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The Velvet Queen review – breathtaking nature doc on the patience of the pursuit

This meditative film, scored by Warren Ellis and Nick Cave, explores the arduous labour of capturing images of animals in the wild

From a cinematography perspective, it's tempting to think that shooting a film in a place as visually dramatic as the Tibetan plateau might count as cheating. One only has to point a camera at the landscape to capture images of breathtaking beauty and scale. And yet The Velvet Queen is as much a nature documentary as it is a meditation on the sheer effort and dedication it takes to secure these stunning images.

Lugging camera and camping equipment through freezing temperatures in a region where the average elevation is around 4,500m above sea level is no easy feat. Directors Marie Amiguet and Vincent Munier (himself a highly-renowned wildlife photographer) are joined by French author Sylvain Tesson (who also acts as the narrator) as they attempt to track down and photograph the extremely rare and reclusive snow leopard in the wild – the “Velvet Queen” of the title.

Throughout, the pair discuss the difficulties of the task at hand, with Munier extolling the virtues of extreme patience; endlessly surveying rocky outcrops with his binoculars for signs of life (he even has to ensure that Tesson does not tramp loudly across the landscape, spooking the animals). He speaks frequently of the sheer time required to capture just a single image, which makes it even more impressive when the film so frequently circles back to footage of the Tibetan wildlife: Tibetan antelopes charging across the plains kicking up dust. A Pallas’ cat making a cheeky attempt to sneak up on a falcon. A fox burrowing into a marmot’s burrow and emerging victorious. And then there’s the magical quality of the light: dawn mists reflecting back sunlight, or darkened snow clouds wrapping themselves over the peaks. This is all before we even catch sight of the snow leopard.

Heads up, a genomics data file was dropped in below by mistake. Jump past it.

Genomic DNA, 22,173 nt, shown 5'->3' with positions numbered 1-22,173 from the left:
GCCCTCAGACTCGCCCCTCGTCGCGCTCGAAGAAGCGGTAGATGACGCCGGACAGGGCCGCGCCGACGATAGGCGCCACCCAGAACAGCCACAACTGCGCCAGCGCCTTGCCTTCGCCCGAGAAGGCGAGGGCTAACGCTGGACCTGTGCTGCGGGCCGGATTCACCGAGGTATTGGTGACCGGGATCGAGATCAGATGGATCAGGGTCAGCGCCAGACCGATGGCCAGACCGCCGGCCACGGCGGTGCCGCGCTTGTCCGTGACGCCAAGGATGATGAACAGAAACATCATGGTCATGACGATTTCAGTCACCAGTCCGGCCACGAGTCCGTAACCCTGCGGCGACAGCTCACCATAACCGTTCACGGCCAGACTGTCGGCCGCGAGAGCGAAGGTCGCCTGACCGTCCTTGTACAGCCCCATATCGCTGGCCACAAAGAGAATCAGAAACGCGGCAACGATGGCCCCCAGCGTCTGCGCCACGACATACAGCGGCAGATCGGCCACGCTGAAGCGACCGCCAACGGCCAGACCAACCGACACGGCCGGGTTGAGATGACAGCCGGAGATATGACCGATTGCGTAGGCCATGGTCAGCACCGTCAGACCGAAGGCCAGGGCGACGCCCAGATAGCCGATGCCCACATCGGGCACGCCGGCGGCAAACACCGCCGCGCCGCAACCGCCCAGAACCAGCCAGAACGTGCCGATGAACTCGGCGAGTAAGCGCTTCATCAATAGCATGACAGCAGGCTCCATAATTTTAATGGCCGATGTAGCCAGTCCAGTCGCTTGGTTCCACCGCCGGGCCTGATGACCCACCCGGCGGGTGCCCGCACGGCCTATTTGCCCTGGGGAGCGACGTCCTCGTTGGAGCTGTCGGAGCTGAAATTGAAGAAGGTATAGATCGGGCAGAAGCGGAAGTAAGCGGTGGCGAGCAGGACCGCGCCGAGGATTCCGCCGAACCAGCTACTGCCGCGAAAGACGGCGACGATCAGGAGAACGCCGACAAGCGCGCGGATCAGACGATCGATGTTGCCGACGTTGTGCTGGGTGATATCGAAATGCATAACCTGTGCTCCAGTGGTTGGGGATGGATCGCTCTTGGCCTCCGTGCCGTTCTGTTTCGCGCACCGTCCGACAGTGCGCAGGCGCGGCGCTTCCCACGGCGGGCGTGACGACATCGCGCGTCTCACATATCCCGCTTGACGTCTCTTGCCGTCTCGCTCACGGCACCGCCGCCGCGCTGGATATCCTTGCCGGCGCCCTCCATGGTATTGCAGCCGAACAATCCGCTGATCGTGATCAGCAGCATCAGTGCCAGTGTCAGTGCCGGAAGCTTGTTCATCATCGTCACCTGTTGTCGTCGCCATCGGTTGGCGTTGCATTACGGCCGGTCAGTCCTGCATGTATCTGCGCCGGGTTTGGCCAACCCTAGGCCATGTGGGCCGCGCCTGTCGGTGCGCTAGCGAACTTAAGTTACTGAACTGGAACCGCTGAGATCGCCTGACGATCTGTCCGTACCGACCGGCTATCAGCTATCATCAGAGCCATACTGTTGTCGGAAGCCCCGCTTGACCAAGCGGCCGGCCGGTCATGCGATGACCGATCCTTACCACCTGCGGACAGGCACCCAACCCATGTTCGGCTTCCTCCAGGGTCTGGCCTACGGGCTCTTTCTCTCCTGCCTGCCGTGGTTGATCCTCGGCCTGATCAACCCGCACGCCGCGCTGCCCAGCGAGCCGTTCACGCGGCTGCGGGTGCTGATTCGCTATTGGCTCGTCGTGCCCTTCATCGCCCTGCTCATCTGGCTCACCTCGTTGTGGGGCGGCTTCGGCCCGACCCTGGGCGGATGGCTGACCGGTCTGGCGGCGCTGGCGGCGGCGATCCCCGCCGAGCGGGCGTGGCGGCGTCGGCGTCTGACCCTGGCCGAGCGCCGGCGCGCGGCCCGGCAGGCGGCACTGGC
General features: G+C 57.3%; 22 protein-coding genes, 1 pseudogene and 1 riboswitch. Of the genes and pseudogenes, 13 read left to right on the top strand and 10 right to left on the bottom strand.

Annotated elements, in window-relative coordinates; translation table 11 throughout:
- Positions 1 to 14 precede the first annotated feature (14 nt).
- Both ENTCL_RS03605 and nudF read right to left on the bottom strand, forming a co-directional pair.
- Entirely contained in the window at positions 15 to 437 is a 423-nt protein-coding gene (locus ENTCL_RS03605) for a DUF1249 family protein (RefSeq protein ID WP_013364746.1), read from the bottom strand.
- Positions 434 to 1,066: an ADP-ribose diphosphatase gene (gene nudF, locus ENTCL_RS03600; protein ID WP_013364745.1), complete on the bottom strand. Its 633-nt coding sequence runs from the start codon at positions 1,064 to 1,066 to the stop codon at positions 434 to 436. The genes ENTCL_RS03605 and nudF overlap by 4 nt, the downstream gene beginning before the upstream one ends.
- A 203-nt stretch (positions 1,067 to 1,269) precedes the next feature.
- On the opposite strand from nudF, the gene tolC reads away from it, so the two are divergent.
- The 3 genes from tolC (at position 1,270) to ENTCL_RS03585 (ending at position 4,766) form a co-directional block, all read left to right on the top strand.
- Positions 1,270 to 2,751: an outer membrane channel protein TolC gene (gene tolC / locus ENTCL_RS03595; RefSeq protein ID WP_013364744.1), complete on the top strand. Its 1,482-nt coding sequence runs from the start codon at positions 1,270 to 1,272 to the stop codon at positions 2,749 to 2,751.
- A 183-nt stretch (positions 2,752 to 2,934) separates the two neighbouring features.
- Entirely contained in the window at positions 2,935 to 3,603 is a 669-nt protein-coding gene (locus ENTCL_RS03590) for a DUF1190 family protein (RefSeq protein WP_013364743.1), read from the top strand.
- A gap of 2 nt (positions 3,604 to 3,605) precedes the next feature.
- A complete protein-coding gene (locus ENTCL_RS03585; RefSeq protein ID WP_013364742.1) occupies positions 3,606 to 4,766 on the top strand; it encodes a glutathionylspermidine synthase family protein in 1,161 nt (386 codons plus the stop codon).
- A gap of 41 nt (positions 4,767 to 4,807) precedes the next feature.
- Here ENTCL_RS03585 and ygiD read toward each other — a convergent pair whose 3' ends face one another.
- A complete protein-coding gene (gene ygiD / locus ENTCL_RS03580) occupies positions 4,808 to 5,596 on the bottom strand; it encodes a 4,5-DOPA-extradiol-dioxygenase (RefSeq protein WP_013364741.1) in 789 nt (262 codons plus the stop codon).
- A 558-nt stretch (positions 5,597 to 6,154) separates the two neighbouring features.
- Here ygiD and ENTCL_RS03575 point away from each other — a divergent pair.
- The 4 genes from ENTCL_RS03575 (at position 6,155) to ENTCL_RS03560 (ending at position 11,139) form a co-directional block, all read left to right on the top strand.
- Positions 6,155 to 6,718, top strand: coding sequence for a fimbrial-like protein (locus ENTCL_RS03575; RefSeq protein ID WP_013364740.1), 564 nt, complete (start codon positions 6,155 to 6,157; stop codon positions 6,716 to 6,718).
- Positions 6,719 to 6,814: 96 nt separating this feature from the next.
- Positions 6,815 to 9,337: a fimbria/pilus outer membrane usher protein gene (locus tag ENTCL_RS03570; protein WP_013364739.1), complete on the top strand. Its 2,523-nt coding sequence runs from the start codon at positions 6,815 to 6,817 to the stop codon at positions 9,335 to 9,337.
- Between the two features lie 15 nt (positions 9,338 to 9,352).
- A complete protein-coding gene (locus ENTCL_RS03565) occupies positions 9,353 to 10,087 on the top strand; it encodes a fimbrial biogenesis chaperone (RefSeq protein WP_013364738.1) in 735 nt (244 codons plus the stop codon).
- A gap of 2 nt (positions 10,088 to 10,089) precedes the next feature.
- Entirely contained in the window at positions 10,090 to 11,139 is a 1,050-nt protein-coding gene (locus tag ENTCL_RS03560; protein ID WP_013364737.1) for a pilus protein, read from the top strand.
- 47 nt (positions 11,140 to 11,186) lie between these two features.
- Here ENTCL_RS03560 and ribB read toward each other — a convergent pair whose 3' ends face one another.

These dream-like images are backed by an ethereal soundtrack composed by Warren Ellis, aided by his good friend Nick Cave. Beyond The Bad Seeds, the two have developed a consistent sideline as masterful soundtrack composers: Ellis’ droning loops and Cave’s gentle touches add to the quasi-spiritual and meditative mindset that’s required to track the snow leopard.

The film’s philosophical aspect – ruminating on the qualities of patience, the essential beauty of the environment, the expanding gulf between humankind and nature that’s contributing to climate breakdown – is both its most interesting and rickety aspect. There are plenty of Herzogian comments on the sheer unknowability of the natural world (and a welcome lack of preachiness), but I also suspect that the repeat discussions around humankind’s collective extrication from nature ignores the many millions of indigenous peoples the world over (some of whom appear briefly in this film but are largely ignored). These people live, if not in harmony with nature, at least in communication with it – but their brief appearance in the film is a passing moment of circumstance.

Still, this is a film that needs to be seen in a cinema, such is its all-powering scale of image. A refreshing, meditative change of pace.

The Velvet Queen is released in UK cinemas and select streaming platforms from 29 April.

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